By Charles Abbott
WASHINGTON, Oct 9 (Reuters) - A month before election day,environmentalists urged biotechnology companies and a foodindustry group to stop pouring money into a campaign against aproposed food-labeling law in Washington state.
Opponents have donated $17 million to defeat the referendum,which if passed would require special labels on raw andprocessed food made from genetically modified crops. It is thelargest amount ever raised against a ballot initiative in thestate.
Voters support the idea of labeling by a wide margin,according to a September poll by Seattle-based Elway Research.
The Washington state proposal is nearly identical to a 2012California referendum that enjoyed early support but lost by 2percentage points after a late-surging, big-spending campaign byopponents.
In that case, groups opposed to labeling, including MonsantoCo and PepsiCo, spent about $46 million on anadvertising blitz.
"The money particularly comes in at the end," said AndyBehar of As You Sow, a shareholder advocacy group forenvironmental and social causes.
He said big food companies "should not be adding to that $17million" in Washington state, whose population is less thanone-fifth of California's. Behar spoke on Wednesday on aconference call with environmentalists who support the proposedfood-labeling law.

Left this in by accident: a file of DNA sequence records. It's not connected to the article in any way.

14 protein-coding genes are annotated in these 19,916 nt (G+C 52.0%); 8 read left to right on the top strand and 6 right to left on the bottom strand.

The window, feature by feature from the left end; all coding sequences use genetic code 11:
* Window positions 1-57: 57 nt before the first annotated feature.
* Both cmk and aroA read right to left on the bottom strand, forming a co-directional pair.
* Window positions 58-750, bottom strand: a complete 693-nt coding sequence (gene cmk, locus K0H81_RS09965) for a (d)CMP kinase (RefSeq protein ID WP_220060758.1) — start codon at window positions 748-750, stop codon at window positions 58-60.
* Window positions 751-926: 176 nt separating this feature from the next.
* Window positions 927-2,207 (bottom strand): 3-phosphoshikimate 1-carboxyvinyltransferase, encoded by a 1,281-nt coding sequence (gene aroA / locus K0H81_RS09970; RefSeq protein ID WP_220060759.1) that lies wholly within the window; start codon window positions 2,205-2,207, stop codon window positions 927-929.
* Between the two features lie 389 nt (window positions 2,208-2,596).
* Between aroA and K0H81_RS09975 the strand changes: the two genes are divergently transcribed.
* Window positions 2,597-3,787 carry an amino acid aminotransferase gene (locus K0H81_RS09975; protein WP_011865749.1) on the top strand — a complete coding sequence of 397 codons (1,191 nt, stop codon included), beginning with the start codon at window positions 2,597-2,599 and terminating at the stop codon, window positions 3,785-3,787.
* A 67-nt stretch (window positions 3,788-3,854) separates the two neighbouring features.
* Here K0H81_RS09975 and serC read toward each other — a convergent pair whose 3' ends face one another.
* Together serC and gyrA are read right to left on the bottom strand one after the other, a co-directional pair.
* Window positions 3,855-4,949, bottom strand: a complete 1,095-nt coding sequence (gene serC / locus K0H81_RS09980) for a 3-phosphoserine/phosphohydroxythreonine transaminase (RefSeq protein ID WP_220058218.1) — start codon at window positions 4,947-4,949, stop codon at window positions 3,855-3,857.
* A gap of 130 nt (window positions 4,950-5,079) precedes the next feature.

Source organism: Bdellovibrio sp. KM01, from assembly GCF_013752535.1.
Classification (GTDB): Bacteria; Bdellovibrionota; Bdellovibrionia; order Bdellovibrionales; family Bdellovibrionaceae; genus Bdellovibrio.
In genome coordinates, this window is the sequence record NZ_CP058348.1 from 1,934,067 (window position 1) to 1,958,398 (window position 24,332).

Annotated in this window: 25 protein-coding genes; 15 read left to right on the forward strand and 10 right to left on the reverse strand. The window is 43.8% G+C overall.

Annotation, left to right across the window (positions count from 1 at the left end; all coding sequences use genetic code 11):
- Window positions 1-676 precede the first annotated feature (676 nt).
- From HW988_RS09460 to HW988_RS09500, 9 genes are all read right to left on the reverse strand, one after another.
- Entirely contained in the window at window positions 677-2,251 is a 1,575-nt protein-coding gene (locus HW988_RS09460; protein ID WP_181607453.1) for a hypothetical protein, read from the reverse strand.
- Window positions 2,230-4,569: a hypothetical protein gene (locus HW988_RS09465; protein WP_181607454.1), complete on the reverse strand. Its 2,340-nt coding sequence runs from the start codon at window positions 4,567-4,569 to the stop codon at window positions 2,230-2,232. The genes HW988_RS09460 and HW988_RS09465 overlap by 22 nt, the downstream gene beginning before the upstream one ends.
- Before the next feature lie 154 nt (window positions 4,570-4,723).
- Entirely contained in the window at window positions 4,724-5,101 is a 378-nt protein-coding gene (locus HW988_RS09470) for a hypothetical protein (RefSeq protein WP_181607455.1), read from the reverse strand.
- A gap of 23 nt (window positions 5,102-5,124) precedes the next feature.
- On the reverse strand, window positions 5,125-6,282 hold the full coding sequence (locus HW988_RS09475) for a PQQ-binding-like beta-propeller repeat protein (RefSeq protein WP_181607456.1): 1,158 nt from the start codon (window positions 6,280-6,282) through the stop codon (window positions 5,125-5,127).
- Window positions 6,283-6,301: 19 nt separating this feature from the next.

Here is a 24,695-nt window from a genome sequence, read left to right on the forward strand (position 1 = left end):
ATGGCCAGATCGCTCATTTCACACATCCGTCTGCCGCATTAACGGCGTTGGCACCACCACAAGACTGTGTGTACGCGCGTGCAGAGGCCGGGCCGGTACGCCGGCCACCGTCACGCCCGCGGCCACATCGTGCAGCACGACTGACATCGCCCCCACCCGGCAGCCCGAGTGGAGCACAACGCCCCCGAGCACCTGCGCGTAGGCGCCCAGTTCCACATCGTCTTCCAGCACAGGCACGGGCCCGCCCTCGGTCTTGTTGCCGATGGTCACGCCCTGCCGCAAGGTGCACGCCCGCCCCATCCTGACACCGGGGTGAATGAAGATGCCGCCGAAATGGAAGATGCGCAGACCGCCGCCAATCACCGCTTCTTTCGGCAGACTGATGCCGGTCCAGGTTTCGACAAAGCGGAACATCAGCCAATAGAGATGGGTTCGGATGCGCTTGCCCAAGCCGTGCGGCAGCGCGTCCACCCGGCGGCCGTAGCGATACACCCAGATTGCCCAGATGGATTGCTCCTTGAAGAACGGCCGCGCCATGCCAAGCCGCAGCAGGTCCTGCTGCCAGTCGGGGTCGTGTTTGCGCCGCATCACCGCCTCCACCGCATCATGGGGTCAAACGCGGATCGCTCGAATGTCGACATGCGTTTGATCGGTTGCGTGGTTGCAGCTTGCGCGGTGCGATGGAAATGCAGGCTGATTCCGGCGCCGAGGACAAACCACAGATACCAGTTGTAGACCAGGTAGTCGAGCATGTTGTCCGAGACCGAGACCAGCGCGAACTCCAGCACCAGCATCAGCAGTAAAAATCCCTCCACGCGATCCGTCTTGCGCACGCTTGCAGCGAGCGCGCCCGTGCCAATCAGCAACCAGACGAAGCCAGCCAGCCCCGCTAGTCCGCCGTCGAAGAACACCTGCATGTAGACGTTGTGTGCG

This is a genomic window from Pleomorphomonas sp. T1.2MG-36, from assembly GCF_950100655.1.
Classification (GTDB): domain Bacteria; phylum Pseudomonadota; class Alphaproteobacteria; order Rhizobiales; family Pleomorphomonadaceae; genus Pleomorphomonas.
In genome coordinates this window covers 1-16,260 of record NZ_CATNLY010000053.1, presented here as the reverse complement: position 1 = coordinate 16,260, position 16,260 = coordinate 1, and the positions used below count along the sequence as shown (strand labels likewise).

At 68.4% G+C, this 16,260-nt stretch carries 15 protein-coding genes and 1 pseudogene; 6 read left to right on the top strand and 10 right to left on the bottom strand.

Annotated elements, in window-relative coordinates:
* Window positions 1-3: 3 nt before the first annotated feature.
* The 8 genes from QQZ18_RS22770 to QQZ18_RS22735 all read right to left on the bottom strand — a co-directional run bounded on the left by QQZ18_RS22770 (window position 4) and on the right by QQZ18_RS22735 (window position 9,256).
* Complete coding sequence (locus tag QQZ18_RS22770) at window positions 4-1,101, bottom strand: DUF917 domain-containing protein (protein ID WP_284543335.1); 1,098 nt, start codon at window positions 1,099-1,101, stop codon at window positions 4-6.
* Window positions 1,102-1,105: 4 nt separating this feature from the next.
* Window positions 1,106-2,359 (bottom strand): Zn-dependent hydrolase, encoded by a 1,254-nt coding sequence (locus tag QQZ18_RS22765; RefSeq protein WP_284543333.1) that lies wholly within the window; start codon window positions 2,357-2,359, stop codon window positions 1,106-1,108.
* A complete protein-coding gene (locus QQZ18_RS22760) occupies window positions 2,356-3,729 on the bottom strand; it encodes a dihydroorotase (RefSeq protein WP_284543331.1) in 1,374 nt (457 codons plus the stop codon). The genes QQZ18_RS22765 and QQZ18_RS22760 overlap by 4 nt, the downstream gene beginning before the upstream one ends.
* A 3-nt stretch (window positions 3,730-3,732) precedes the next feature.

Victory in Washington state could be a springboard foraction in other states or in the U.S. Congress for the labelingmovement. Food makers and biotech companies say the drive ismisguided and will drive up the cost of food.
"We believe that political contributions are a poorinvestment and are calling companies not to spend money opposinglegislation that would give consumers labeling information," said Lucia von Reusner of Green Century Capital Management,manager of environmentally focused mutual funds.
As a lever for action, Behar and von Reusner said theirgroups would file shareholder resolutions to prevent companiessuch as Monsanto from engaging in advocacy about GM labeling.
Monsanto, the largest agricultural biotech company in theworld, has donated $4.8 million against the referendum.
The largest opposition donor, at $7.2 million, has been theGrocery Manufacturers Association, a food industry trade group. DuPont Pioneer, a biotech seed company, was thethird-largest donor at $3.4 million.
In a statement of policy, GMA said genetically modifiedfoods are safe and that regulators have found "no negativehealth effects associated with their use." It said up to 80percent of U.S. food contains GM ingredients.
Backers of the Washington state initiative, known as I-522,had raised $5.3 million as of early October. The largest donorwas Dr. Bronner's Magic Soaps, a family-run company based inCalifornia, with $1.8 million.
Connecticut in June became the first state to pass a GMlabeling law. But it will not take effect unless four otherstates in the U.S. Northeast - with a combined population of 20million and one of which borders Connecticut - approve similarlegislation.
Maine legislators approved a labeling bill but the governorhas yet to sign it.
The nationwide Just Label It campaign wants the U.S. Foodand Drug Administration to set nationwide rules on GM labelingof food.
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